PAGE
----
The respiratory syncytial virus (RSV) market is expected to grow from $418.6m in 2018 to $5.39bn by 2028 across the seven major markets (7MM*) at a compound annual growth rate (CAGR) of 29.1%, according to GlobalData, a leading data and analytics company.
GlobalData’s latest report: ‘Respiratory Syncytial Virus: Opportunity Analysis and Forecasts to 2028’ reveals that the main driver of growth will be the launch of new products to prevent medically-significant RSV infections, including vaccines for adult and pediatric patients, as well as single-dose prophylactic monoclonal antibodies (mAbs).
Paul Jeng, PhD, Senior Pharma Analyst at GlobalData, comments: “AstraZeneca/AbbVie’s Synagis is currently the only licensed product in the 7MM for prevention of RSV infections in young children, but its high price and restrictive label have narrowed its clinical applications to only the highest-risk infants. In addition, the requirement for five monthly injections of Synagis is a substantial barrier to full patient compliance. Sales of Synagis are expected to drop substantially after the launch of the experimental mAb MEDI8897 in 2023, which is projected to reach $1.63bn in annual revenue by 2028.”
GlobalData’s report also identifies a high level of unmet need for RSV infections in adults 60 years of age or older, which remains an untapped market associated with over 150,000 hospitalizations in the US in 2018. There are currently five vaccines in Phase II clinical development in elderly adults, including Pfizer’s subunit vaccine PF-06928316 and Johnson & Johnson’s Ad26.RSV.preF, which both target the RSV prefusion F protein.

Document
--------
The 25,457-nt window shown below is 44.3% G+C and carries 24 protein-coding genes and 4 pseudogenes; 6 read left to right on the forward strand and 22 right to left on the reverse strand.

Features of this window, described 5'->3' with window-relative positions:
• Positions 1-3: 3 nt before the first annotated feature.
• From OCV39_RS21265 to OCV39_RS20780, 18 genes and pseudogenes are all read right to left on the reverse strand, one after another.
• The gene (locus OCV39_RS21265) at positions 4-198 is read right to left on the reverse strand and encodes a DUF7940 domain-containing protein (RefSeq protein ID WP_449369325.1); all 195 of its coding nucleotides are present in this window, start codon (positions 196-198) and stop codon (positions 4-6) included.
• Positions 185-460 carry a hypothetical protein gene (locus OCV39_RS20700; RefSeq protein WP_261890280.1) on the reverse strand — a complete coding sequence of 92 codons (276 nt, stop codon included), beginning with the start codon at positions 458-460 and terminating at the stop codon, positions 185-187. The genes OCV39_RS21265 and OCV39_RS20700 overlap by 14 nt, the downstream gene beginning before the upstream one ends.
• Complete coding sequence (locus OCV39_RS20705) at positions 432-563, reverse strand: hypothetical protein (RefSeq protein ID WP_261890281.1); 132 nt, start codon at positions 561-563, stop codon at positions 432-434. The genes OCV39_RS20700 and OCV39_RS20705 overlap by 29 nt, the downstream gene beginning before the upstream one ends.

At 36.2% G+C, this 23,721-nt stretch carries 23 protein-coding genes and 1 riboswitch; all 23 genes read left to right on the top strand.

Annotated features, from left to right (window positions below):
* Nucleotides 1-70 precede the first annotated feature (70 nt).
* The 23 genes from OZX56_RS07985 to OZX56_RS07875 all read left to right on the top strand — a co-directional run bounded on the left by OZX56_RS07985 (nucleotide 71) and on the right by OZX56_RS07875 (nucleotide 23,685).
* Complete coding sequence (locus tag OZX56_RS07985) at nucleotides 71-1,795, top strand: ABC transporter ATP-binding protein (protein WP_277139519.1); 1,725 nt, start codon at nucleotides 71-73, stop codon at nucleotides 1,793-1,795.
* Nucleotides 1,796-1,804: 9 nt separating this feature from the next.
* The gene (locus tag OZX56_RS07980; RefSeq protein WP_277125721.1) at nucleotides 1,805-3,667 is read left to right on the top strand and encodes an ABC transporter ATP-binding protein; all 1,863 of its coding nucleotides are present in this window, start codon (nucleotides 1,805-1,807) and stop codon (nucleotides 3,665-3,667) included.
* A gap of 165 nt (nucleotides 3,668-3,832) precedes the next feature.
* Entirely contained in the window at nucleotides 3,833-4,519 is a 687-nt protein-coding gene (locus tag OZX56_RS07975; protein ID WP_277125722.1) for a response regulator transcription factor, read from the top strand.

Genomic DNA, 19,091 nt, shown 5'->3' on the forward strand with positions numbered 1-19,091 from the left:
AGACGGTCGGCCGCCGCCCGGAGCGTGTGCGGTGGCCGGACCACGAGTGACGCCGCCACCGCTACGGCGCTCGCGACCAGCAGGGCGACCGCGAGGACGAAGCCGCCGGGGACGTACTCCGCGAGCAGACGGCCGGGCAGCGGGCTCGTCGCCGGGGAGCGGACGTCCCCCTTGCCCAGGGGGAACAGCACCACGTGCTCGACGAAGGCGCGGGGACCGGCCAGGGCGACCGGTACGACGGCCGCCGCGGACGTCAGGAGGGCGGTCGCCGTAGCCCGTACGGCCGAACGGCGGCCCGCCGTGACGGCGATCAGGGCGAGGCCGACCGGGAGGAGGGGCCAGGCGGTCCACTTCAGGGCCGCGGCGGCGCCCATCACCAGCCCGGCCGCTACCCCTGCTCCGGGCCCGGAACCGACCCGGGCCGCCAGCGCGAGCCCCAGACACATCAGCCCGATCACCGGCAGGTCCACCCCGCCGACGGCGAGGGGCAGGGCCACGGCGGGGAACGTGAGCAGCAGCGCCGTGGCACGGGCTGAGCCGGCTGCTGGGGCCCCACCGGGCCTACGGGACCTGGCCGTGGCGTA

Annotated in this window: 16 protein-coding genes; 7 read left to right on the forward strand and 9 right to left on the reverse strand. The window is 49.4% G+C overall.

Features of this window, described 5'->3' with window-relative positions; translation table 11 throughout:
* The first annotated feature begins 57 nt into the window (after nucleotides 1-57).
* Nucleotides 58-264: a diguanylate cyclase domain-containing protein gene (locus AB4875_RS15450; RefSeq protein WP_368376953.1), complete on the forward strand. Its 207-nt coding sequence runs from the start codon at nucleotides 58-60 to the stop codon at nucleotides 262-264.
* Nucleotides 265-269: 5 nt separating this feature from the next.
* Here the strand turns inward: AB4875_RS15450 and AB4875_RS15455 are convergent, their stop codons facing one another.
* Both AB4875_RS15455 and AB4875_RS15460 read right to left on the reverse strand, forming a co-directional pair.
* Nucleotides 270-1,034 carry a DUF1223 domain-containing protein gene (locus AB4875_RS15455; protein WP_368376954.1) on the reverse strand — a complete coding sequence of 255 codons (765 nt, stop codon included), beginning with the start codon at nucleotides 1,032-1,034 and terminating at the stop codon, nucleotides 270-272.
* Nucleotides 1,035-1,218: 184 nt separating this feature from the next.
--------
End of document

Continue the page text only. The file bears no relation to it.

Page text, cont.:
Jeng continues: “On the therapeutics side, a licensed antiviral for RSV remains out of reach for developers following a string of late-stage clinical failures that key opinion leaders have attributed to potential flaws in trial design. GlobalData expects this to change in the next ten years with the launch of five pipeline products, including Johnson & Johnson’s fusion inhibitor JNJ-53718678.”
Notably, the annual cost of therapy for antivirals is expected to be significantly lower than that of prophylactics, accounting for just 1% of total RSV sales in 2028.
Jeng concludes: “It is likely that several first-in-class products for the management of RSV will coexist simultaneously by 2028, including both vaccines and antivirals for treatment of severe or breakthrough RSV infections. However, the global impact of new products in reducing overall RSV burden will depend on the cost-effectiveness of these drugs, as well as how vaccines are eventually integrated into national immunization policies throughout the 7MM.”
*7MM = US, France, Germany, Italy, Spain, UK and Japan